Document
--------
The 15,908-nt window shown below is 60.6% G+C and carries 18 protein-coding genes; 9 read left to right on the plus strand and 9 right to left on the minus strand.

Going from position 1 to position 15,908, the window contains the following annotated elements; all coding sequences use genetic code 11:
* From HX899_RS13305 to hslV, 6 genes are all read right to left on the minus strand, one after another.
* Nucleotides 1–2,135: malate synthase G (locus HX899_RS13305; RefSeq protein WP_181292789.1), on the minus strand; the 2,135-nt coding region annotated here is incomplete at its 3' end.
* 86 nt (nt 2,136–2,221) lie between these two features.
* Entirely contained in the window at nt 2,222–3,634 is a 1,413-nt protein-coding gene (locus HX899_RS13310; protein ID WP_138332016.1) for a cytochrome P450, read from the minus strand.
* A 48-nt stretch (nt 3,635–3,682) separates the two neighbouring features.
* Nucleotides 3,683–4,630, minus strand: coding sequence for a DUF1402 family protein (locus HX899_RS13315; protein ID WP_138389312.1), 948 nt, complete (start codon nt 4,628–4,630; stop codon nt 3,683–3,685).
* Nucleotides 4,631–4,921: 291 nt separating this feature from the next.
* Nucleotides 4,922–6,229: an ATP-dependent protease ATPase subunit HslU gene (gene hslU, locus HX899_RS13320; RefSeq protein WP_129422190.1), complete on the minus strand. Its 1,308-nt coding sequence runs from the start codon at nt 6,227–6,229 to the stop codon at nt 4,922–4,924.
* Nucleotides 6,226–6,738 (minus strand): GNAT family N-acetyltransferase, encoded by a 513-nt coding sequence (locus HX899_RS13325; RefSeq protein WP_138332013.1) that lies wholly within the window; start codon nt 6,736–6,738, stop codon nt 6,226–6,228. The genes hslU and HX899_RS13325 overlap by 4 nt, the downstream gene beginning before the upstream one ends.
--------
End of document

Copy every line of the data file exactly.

The 15,908-nt window shown below is 60.6% G+C and carries 18 protein-coding genes; 9 read left to right on the plus strand and 9 right to left on the minus strand.

Going from position 1 to position 15,908, the window contains the following annotated elements; all coding sequences use genetic code 11:
* From HX899_RS13305 to hslV, 6 genes are all read right to left on the minus strand, one after another.
* Nucleotides 1–2,135: malate synthase G (locus HX899_RS13305; RefSeq protein WP_181292789.1), on the minus strand; the 2,135-nt coding region annotated here is incomplete at its 3' end.
* 86 nt (nt 2,136–2,221) lie between these two features.
* Entirely contained in the window at nt 2,222–3,634 is a 1,413-nt protein-coding gene (locus HX899_RS13310; protein ID WP_138332016.1) for a cytochrome P450, read from the minus strand.
* A 48-nt stretch (nt 3,635–3,682) separates the two neighbouring features.
* Nucleotides 3,683–4,630, minus strand: coding sequence for a DUF1402 family protein (locus HX899_RS13315; protein ID WP_138389312.1), 948 nt, complete (start codon nt 4,628–4,630; stop codon nt 3,683–3,685).
* Nucleotides 4,631–4,921: 291 nt separating this feature from the next.
* Nucleotides 4,922–6,229: an ATP-dependent protease ATPase subunit HslU gene (gene hslU, locus HX899_RS13320; RefSeq protein WP_129422190.1), complete on the minus strand. Its 1,308-nt coding sequence runs from the start codon at nt 6,227–6,229 to the stop codon at nt 4,922–4,924.
* Nucleotides 6,226–6,738 (minus strand): GNAT family N-acetyltransferase, encoded by a 513-nt coding sequence (locus HX899_RS13325; RefSeq protein WP_138332013.1) that lies wholly within the window; start codon nt 6,736–6,738, stop codon nt 6,226–6,228. The genes hslU and HX899_RS13325 overlap by 4 nt, the downstream gene beginning before the upstream one ends.